We are living in interesting times.
This week, COVID-19 – a Coronavirus believed to have originated in a live animal market in Wuhan, China – was declared a global pandemic earlier this week. It came in at a time of the year where people’s allergies in the United States are beginning to play havoc with peoples eyes, sinuses, and lungs, resulting in sneezing and coughing.
We also have a few versions of the flu that appear to still be active, but are on the decline.
All of these ailments have combined to change simple, taken for granted tasks like going to the grocery store, going to see a movie, heading out for a drink, even congregating in public or religious spaces into moments with underlying dread, tension, and a light-motif of terror.
We’re seeing the news reports scrolling through our feeds about how other countries who responded quickly and proactively to COVID-19, with public drive-thru easily available testing, multiple weeks of government subsidized quarantine, and tax dollars spent to hospitalize people who were suffering the more dire effects of the illness.
We know, here in this country, we don’t have public health services. We have a President who seems to think that a pandemic is a hoax created by the party that opposes him to undermine his re-election in 2020.
Its been left up to businesses, piece-meal, to decide if they will stay open to serve the communities, or close to protect them and their businesses.
We don’t have mandatory paid sick leave in this country, so that means a lot of people are going to lose the better part of a month’s pay.
We don’t have subsidized art support, so a lot of contract musicians, actors and artists are not going to be paid for all of the shows and events that have had to close out of an abundance of caution and so not as to be a vector for contagion.
After I turned 50, a lot of my work prospects dried up.
I’m a graphic designer by trade, and I have a few clients, but I’ve seen my salary drop to about a third of what I used to make, and that’s before taxes.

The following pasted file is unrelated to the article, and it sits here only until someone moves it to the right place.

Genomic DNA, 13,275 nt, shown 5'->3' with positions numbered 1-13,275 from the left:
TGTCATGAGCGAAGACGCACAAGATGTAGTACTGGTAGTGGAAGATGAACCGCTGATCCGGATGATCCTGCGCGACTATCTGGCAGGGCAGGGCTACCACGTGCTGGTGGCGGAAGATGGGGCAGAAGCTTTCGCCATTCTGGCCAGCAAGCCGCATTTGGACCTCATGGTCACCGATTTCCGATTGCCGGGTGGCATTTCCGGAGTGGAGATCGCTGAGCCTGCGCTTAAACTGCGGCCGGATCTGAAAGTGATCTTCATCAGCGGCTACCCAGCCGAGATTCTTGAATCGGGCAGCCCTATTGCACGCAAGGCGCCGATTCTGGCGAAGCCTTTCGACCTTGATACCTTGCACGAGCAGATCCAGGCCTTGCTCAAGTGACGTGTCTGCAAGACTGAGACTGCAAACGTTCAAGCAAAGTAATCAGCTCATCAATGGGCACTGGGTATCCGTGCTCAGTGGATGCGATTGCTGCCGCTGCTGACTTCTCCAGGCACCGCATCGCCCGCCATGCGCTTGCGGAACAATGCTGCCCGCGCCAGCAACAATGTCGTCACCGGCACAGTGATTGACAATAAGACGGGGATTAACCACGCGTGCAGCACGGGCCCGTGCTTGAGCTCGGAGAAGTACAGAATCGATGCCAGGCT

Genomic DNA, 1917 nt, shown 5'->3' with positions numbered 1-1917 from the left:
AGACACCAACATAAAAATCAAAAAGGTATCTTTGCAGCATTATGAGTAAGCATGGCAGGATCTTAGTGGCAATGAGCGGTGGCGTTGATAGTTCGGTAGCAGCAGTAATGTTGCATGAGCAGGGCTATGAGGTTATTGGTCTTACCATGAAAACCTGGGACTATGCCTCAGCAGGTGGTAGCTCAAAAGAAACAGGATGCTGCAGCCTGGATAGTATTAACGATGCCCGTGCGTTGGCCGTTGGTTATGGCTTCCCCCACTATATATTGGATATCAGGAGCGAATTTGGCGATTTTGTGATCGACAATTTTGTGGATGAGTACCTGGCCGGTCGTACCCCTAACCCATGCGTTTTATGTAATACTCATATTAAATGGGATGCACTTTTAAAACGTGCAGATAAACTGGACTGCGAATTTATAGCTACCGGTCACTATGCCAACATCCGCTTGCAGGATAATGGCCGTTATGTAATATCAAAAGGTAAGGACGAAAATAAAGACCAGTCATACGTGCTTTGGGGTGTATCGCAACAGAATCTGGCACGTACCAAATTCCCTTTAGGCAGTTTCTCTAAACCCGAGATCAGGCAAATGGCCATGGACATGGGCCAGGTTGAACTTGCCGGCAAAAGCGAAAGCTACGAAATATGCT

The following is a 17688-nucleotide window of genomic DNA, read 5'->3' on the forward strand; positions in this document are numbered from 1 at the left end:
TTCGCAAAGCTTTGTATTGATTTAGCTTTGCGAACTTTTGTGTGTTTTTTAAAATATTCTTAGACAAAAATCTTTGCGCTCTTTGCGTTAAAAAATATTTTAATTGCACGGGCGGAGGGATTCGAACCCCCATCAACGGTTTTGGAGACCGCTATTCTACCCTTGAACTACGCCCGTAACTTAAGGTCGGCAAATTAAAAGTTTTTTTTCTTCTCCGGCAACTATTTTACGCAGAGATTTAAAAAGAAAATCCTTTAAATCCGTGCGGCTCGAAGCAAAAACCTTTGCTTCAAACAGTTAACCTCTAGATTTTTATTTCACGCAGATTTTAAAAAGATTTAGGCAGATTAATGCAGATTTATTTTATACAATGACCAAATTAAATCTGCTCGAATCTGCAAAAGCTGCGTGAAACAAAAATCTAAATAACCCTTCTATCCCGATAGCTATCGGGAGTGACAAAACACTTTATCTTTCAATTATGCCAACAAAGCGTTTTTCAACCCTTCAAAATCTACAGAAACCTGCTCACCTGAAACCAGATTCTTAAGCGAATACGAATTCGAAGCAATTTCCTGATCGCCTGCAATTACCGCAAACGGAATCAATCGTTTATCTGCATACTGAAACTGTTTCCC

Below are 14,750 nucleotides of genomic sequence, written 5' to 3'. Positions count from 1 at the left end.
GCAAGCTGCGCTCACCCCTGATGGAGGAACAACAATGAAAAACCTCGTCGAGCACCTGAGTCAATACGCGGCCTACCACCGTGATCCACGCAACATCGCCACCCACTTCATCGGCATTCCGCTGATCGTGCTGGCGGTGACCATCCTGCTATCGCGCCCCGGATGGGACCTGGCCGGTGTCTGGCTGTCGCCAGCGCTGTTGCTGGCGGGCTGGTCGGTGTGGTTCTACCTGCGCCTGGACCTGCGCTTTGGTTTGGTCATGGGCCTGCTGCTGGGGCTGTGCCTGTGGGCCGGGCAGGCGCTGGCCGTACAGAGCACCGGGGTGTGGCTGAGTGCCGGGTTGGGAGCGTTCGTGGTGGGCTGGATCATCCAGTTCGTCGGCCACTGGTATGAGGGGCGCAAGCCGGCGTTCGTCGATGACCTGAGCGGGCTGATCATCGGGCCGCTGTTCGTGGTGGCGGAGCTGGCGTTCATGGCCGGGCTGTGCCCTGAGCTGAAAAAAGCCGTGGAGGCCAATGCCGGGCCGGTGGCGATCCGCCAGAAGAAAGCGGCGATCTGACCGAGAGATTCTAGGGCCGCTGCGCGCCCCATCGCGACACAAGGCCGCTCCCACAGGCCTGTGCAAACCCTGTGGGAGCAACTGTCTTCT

I have friends who help and one who had to move back to the Midwest who passed the 50+ threshold as well, had a house, and asked if I’d cover the mortgage and upkeep and in exchange I have free reign over what to do with the 1919 Craftsman 4-square house with a finished attic and basement.
I put a sewing room and archives for my art upstairs in the attic. The basement, I clawed and scraped money, used some of my skills as an amateur furniture designer and decorator, and turned the finished basement into a small suite of rooms, and jumped into the rental bed and breakfast market to try to cover the gap, to stay off public assistance, and to pay down those student loans that were the result of a career change, from Credit and Collections analyst to, now, senior graphic designer (freelance.)
About 4 months after I opened, I achieved superhost status (yay!)
Then, we started hearing about a strange ailment in China sometimes towards late December, then it got a name: Coronavirus, a scientific name which indicated it was in the same family as SARS, and then the name the media is now using : COVID-19.
Around the same time this was happening, our President was being investigated and impeached for coercing a foreign government, Ukraine, into investigating a political opponent by withholding financial and military assistance while they were in the middle of a hot war with an adversary (Russia), who also, strangely enough, has been implicated in interfering in and assisting with the same President’s election campaign.
The President then actively obstructed justice by intimidating witnesses, and coercing his own staff not to comply with subpoenas.
The House voted to impeach.
COVID-19 went global.
The Senate Trial began.